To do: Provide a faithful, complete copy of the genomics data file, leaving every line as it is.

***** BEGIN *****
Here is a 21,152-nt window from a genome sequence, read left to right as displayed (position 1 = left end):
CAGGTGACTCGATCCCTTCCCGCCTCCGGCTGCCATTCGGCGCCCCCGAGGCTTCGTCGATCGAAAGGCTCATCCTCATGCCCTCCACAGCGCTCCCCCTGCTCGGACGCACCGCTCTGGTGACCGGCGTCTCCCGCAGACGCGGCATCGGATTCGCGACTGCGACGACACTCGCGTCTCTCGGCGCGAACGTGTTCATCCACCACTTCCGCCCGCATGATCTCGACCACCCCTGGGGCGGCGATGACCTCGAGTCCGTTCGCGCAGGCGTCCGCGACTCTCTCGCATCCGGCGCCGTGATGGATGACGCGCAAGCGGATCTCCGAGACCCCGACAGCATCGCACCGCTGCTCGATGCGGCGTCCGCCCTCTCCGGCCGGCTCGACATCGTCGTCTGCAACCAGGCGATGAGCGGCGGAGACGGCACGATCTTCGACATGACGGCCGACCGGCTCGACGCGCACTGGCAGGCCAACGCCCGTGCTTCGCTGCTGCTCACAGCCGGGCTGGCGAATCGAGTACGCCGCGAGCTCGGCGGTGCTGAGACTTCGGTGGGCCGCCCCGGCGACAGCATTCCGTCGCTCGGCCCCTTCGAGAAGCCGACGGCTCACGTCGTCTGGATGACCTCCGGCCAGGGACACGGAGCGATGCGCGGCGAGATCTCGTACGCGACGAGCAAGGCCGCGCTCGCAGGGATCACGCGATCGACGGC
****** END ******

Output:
Here is a 21,152-nt window from a genome sequence, read left to right as displayed (position 1 = left end):
CAGGTGACTCGATCCCTTCCCGCCTCCGGCTGCCATTCGGCGCCCCCGAGGCTTCGTCGATCGAAAGGCTCATCCTCATGCCCTCCACAGCGCTCCCCCTGCTCGGACGCACCGCTCTGGTGACCGGCGTCTCCCGCAGACGCGGCATCGGATTCGCGACTGCGACGACACTCGCGTCTCTCGGCGCGAACGTGTTCATCCACCACTTCCGCCCGCATGATCTCGACCACCCCTGGGGCGGCGATGACCTCGAGTCCGTTCGCGCAGGCGTCCGCGACTCTCTCGCATCCGGCGCCGTGATGGATGACGCGCAAGCGGATCTCCGAGACCCCGACAGCATCGCACCGCTGCTCGATGCGGCGTCCGCCCTCTCCGGCCGGCTCGACATCGTCGTCTGCAACCAGGCGATGAGCGGCGGAGACGGCACGATCTTCGACATGACGGCCGACCGGCTCGACGCGCACTGGCAGGCCAACGCCCGTGCTTCGCTGCTGCTCACAGCCGGGCTGGCGAATCGAGTACGCCGCGAGCTCGGCGGTGCTGAGACTTCGGTGGGCCGCCCCGGCGACAGCATTCCGTCGCTCGGCCCCTTCGAGAAGCCGACGGCTCACGTCGTCTGGATGACCTCCGGCCAGGGACACGGAGCGATGCGCGGCGAGATCTCGTACGCGACGAGCAAGGCCGCGCTCGCAGGGATCACGCGATCGACGGC